Free Enterprise - The FindLaw Small Business Law Blog


This Oreo Lawsuit Might Have Huge Implications for Cyber Insurance

Lawyers love to haggle over definitions, and insurance companies love to get out of paying out policies. So imagine the conversations brewing over the Oreo-NotPetya lawsuit.

NotPetya is ransomeware that infected millions of computers in 2017, causing $10 billion dollars in damage to companies worldwide. Though the Russian government vehemently denies it, most believe it was the culprit behind creating and disseminating the ransomeware.

Mondelez, the parent company of such delicious brands as Oreo, Nabisco, and Toblerone, was one of the affected companies. Mondelez claimed it suffered $100 million in damages to its hardware and operational software systems, property, commercial supply and distribution disruptions, unfulfilled customer orders, reduced margins, and other losses. These damages were presumably covered by its insurance policy with Zurich American Insurance Company, so Mondelez submitted a claim. But that claim still has not been paid out because, according to the insurance company, the cyberattack was an act of war.

Chicago Airbnb Hosts Lack Standing in Class Action, Court Rules

In 2016, the Chicago City Council passed a very lengthy ordinance that governs home-sharing agreements, placing certain requirements on the host and host-sharing platform. A group of individual Chicago residents and a home-sharing advocacy group joined together to file a class action lawsuit against the city, claiming this ordinance violated their First Amendment rights and placed "impossible burdens on hosts." Plaintiffs were unable to find any sympathy, or standing, for their cause. The amendment will remain wholly intact, at least for now.

3 Tax Tips for Business Partnerships

If you are involved in a business partnership, you already know that the business itself doesn't pay taxes. Rather, in a partnership, tax liabilities flow directly on to the individual tax return of each partner, based on the partnership agreement. Now that the 2018 books are closed, here are a few tax tips specifically designed for business partnerships.

Amazon founder Jeff Bezos and longtime wife MacKenzie just announced they are divorcing. MacKenzie actually did the accounting for the fledgling online bookstore back in its first year in 1994. And while the split shouldn't affect Amazon's day-to-day operations, Bezos's bank account could definitely take a hit.

Amazon is now a trillion-dollar company and Bezos' net worth is estimated around $150 billion, so a few hundred million shouldn't hurt too bad. But what about smaller businesses and their owners, who might not separate business and personal assets so easily? Here are some legal tips on making sure your small business doesn't break down just because your marriage is breaking up.

California's MeToo Laws: Here's What Your Business Should Know

California passed more than a dozen measures to bolster the #MeToo laws in 2018, many dealing with public entities and private citizens. However, there are two notable laws that businesses should keep in mind moving forward into 2019. Violations of these could result in fines and potentially a lot of bad press.

With so many cars on the road, and so many ridesharing apps around, many drivers use colorful lights to both attract new users and alert clients to their arrival. The lights are also useful to users to avoid getting into the wrong car. But are they legal?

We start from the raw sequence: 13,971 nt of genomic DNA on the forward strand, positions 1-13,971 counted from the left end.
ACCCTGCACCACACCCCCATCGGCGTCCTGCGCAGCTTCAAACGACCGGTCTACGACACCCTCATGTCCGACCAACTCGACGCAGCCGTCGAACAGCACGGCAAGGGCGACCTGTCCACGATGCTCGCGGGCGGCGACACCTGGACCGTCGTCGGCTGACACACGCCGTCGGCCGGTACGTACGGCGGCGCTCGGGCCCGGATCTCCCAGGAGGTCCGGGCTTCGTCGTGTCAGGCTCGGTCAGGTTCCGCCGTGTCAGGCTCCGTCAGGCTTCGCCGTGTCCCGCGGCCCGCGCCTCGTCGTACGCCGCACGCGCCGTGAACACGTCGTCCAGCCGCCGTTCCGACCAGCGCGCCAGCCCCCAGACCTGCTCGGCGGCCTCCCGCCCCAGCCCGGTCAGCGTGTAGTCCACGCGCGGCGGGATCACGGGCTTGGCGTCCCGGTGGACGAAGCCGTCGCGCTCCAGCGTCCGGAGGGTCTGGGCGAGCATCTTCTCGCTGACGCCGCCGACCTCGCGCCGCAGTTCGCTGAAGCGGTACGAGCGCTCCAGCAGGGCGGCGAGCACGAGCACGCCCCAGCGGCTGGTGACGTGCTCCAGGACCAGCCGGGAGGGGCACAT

That might depend on where you're driving.

As you are (hopefully) aware, federal law prohibits hiring undocumented workers. In addition, many state laws can punish employers for not complying with verification requirements. But many unscrupulous employers disregard these strictures and flip immigration law against their employees.

One company, which actually went through the legal process to hire an immigrant employee, allegedly turned around and forced the employee to pay his own salary, and threatened him with deportation if he didn't comply, violating federal human trafficking laws.

And you (hopefully) know enough to never, ever do that.

Resolutions aren't just for those who want to read a few more books or lose a few more pounds. Having an idea or two about what your small business can do differently this year can get 2019 off on the right foot.

And while "sell more products" and "make more money" are fine New Year's resolutions to jot down, having a more specific plan of action, especially when it comes to the legal issues your business might face this year is essential. So, here are seven legal resolutions for 2019.

Ohio Beer Tap Cleaners Don't Have to Pay Taxes, Court Rules

Just in time for New Year's Eve! Great Lakes Bar Control, a Toledo, Ohio beer tap cleaner, won a major victory in avoiding corporate sales taxes. The ruling will surely be applied to similar companies in the jurisdiction, and that is the plan, according to plaintiff's attorney, who also represents others fighting this tax. That law firm should buy a round of drinks on the house at its next partner outing, at the very least for good mojo.

San Antonio Trade Groups Sue for Raising Smoking Age to 21

Retailers in San Antonio, Texas are crying foul, claiming they are being made the scapegoats when the real criminals are the underaged smokers. The city council passed an ordinance set to go into effect January 1, 2019, which raises the age of selling tobacco products to customers that are 21 years of age and older.

But the trade groups representing convenience stores, gas stations and small grocers have a host of legal issues with this new rule, and filed a federal lawsuit claiming, among other things, that the ordinance unfairly targets them because, in an interesting twist, only the retailer would be cited, and forced to pay a $500 fine. The underaged buyer walks away scot-free.